No ordinary athletes here: Chicago created the scholar-athleteBy Josh Schonwald
Varsity athletics at Chicago sometimes seem to be divided into two wildly different eras. There is the pre-1939 erathat of Amos Alonzo Stagg, the Monsters of the Midway and Jay Berwanger, when the Maroons played in the Big 10 Conference and played home football games at a Stagg Field that could hold large crowds. And then there is the era of Division III athletics, when, beginning in 1969, the Maroonsplaying in a new, cozier Stagg Field stadium that could seat only 1,650 peopleled the way in emphasizing the scholar-athlete ideal.
This modern era of Chicago athletics was recently spotlighted in Reclaiming the Game: College Sports and Educational Values, a new book by William Bowen, president of the Andrew W. Mellon Foundation and former Princeton University president. The book, which overwhelmingly criticizes elite colleges and universities for a “significant, widening divide between the academic and athletic sides of campus life,” singled out Chicago-and its conference, the University Athletic Association-as a model for achieving the right balance between academics and athletics.
But the reality is that the commitment to the scholar-athlete is not at all new at Chicago. Both the Big 10 and Division III eras share a firm commitment to the same ideal: student athletes are students first and foremost.
Gerald Ratner, the namesake of the University’s new athletics center, and a former varsity baseball player at Chicago, recalls that during the early 1930s, “academics were always first at Chicago. There was never any doubt in my mind,” said Ratner, who was a contemporary of Heisman Trophy winner Jay Berwanger. “We were students first, athletes second. Sports were only a supplement to our education.”
Ratner, who graduated Phi Beta Kappa (Ph.B.,’35), attended the College with such distinguished student-athletes as basketball captain and fellow Phi Beta Kappa member Keith Parsons.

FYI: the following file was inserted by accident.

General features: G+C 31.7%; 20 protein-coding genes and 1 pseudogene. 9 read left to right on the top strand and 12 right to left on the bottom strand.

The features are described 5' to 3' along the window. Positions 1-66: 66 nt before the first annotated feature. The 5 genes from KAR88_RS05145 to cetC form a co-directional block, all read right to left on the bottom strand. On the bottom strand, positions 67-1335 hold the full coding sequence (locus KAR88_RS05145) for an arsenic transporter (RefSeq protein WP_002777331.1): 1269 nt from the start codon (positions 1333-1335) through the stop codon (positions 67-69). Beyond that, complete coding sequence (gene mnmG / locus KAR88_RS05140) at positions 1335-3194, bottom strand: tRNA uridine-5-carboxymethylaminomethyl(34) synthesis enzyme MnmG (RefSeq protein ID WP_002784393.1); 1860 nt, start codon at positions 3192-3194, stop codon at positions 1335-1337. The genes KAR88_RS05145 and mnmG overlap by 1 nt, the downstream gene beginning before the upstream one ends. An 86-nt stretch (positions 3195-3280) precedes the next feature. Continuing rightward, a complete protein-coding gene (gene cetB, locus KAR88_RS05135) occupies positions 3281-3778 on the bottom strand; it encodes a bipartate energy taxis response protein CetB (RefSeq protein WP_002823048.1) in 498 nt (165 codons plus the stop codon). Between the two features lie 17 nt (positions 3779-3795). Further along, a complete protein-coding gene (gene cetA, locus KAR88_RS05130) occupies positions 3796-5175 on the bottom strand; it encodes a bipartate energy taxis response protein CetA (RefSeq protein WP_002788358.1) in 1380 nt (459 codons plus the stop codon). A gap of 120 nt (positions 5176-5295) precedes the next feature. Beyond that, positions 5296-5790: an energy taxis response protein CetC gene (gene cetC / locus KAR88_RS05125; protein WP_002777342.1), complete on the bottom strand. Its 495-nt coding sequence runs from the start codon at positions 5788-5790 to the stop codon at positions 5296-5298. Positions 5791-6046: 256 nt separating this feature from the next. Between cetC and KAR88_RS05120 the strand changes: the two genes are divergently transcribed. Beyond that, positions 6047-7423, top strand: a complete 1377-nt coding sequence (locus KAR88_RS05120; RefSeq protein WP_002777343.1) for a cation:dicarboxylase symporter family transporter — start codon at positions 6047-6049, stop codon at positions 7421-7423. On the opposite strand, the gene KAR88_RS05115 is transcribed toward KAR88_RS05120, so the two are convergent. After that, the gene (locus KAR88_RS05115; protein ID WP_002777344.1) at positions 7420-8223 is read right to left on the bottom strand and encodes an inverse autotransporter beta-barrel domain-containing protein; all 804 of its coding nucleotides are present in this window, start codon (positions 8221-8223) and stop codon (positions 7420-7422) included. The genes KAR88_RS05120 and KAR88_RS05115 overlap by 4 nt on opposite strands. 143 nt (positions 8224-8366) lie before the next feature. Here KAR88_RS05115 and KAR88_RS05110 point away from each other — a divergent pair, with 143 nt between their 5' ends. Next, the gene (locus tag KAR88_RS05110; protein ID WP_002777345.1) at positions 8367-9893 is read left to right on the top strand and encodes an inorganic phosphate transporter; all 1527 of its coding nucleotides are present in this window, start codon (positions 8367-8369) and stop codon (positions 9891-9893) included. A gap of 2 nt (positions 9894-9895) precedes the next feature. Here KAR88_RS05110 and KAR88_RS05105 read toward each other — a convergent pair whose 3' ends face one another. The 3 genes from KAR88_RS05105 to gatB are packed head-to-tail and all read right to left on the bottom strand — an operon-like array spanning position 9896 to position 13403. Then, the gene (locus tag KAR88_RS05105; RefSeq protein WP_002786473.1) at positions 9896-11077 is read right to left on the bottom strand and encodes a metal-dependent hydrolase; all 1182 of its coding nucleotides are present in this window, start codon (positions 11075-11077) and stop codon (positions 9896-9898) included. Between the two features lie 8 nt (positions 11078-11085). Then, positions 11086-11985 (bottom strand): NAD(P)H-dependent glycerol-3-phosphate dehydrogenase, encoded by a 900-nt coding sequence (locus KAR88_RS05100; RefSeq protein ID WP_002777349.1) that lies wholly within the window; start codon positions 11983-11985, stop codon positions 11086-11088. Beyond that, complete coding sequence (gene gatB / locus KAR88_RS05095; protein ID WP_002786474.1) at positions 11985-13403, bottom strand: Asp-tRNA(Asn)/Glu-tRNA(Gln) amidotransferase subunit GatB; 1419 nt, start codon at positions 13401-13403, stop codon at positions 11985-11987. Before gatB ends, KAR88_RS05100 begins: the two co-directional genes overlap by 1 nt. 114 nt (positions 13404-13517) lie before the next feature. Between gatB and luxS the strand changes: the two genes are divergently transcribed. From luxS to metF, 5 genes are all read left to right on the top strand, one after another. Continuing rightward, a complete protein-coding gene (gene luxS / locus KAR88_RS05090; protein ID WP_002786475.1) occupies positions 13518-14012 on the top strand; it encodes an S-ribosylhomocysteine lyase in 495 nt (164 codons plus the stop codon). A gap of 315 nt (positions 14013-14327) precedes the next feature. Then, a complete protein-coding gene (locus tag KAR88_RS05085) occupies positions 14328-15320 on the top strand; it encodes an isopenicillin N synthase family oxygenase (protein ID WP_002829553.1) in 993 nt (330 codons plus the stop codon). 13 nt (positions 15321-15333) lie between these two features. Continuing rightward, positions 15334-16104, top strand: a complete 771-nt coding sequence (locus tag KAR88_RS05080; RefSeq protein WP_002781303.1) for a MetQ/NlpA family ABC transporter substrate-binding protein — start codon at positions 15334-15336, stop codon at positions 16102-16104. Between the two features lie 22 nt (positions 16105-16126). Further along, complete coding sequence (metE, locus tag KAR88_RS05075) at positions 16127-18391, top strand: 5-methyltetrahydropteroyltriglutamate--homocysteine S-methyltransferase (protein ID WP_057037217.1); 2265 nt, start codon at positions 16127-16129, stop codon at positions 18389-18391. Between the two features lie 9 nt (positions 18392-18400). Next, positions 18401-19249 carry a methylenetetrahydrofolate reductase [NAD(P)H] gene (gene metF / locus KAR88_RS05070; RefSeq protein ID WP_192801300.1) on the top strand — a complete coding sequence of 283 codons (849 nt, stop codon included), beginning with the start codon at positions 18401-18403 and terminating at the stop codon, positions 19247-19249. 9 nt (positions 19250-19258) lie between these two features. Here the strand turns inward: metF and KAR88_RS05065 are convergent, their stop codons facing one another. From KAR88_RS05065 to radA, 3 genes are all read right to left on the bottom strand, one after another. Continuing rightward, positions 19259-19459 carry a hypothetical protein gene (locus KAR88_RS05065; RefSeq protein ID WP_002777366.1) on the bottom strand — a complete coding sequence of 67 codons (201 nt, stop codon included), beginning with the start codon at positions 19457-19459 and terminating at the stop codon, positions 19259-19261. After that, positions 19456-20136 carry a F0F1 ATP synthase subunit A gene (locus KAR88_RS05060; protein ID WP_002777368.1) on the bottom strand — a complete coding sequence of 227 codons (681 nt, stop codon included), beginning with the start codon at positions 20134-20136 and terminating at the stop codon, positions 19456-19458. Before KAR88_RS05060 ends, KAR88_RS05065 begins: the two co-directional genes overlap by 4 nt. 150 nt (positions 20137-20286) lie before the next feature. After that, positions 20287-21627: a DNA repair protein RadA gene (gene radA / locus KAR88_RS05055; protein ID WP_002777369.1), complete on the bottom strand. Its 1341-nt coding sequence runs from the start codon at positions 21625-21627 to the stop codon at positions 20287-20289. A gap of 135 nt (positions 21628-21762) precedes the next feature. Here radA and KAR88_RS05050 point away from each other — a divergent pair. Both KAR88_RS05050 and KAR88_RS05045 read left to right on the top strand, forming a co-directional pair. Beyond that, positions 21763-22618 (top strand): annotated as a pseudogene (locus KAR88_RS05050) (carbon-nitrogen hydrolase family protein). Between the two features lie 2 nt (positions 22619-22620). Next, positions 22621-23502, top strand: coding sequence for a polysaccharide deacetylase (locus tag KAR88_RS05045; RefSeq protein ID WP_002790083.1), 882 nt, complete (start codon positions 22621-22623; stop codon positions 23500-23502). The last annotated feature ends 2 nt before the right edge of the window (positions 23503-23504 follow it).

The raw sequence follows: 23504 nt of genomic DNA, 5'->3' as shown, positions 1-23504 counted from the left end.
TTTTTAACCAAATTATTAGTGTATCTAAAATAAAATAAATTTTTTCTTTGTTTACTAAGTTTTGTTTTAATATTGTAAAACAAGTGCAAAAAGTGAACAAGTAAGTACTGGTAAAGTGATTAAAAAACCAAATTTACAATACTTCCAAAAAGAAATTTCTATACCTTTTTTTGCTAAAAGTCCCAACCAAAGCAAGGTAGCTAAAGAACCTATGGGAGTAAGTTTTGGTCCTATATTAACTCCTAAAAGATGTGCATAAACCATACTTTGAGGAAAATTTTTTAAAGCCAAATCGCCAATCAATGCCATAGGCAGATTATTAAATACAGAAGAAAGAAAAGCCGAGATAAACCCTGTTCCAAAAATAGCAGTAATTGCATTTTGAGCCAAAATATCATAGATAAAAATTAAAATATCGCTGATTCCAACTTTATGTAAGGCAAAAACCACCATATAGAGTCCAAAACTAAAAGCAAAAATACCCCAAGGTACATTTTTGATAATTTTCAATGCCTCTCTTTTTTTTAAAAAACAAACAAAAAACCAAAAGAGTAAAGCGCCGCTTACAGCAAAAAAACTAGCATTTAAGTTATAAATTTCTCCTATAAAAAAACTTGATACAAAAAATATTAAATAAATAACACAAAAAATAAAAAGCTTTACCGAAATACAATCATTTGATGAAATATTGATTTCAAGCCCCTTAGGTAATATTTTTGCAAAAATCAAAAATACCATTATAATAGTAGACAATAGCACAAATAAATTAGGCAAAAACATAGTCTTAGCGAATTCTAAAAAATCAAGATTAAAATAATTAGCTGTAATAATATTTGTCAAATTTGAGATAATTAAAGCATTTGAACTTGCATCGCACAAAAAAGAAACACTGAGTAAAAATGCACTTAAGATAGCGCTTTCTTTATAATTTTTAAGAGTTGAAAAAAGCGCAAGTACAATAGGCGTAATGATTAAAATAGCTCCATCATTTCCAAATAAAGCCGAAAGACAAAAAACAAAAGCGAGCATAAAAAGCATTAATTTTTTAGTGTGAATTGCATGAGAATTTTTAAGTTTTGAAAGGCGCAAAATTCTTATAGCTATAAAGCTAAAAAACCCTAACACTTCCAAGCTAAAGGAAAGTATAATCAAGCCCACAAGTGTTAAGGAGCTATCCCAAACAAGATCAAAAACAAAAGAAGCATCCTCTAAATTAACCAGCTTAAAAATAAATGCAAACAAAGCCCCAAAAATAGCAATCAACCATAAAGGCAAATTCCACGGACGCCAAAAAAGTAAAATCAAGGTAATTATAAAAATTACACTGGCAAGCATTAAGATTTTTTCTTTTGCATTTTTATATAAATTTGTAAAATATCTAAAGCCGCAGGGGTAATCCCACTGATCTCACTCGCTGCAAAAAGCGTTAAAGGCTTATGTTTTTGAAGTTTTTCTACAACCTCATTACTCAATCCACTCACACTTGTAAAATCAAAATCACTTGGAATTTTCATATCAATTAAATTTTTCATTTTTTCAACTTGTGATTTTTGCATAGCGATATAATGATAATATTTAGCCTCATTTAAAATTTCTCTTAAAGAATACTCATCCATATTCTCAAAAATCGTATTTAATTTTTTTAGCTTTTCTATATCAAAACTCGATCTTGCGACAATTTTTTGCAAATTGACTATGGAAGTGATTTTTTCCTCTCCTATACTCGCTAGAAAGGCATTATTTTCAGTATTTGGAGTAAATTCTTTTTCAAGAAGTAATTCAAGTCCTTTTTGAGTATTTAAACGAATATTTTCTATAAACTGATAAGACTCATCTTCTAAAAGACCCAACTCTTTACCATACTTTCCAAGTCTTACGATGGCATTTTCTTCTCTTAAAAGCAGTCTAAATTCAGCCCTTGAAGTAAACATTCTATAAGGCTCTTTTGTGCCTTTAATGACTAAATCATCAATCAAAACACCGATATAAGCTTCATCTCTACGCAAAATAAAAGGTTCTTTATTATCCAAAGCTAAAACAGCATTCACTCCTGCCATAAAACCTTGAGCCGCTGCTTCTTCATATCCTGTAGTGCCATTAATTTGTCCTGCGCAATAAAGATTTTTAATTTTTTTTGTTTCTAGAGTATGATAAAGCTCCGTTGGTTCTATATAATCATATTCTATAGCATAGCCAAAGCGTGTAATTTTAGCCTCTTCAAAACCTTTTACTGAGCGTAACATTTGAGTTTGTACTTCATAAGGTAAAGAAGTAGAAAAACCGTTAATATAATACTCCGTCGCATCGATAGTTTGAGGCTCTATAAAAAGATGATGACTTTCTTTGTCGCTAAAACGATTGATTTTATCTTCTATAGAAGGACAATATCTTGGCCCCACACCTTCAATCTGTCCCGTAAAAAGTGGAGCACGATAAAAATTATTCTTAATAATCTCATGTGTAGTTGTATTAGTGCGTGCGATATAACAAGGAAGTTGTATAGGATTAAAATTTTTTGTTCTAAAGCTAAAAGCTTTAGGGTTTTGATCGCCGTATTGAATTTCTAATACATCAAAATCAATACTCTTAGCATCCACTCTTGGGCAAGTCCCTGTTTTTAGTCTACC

The reason, in fact, why Chicago’s sports teams went on a precipitous decline in the 1930s and 1940s was, in large part, because of the school’s refusal to professionalize its athletics programs, according to Robin Lester’s Stagg’s University, which chronicles the rise and fall of big-time football at Chicago.
“Unlike many of its competitors, particularly in football, Chicago insisted on maintaining a true amateurism in sport,” added John Boyer, Dean of the College, “and as a result, its program was at a competitive disadvantage.” In 1939, Look Magazine, not entirely tongue-in-cheek, named Chicago’s last, losing Big Ten team as its All-America team. “The honor,” said Boyer, “was granted precisely because our team was composed of students, and not, as the magazine put it, ‘hired hands.’ ”
When University President Robert Maynard Hutchins pulled Chicago out of the Big 10 Conference in December 1939, Chicago became the nation’s first university to end a major athletics program. But the supremely controversial Hutchins move was in many respects inevitable. “It was becoming more and more difficult for Chicago to compete,” said Ratner. “And it was clear that big-time college sports had no place in the College.” So ultimately, Chicago did not change its standards for student athletes, Ratner said, “the world around it changed.”
During the early part of Amos Alonzo Stagg’s tenure, when Chicago had tremendous success, the athletics program counted numerous distinguished scholar-athletes among its ranks, including two Rhodes scholars-Robert Merrill, a fencing letterman who earned a Rhodes in 1913, and Edwin Hubble, a basketball player on the 1909 team who earned his Rhodes scholarship in 1910, and later became a distinguished scientist for whom the Hubble Space telescope is named.
During recent years, as Bowen wrote in his book, Chicago athletes have considerably furthered this tradition; its varsity athletes have performed at or above the standard set by the student body as a whole and have compiled an extraordinary record of academic accomplishment. Some of the highlights include: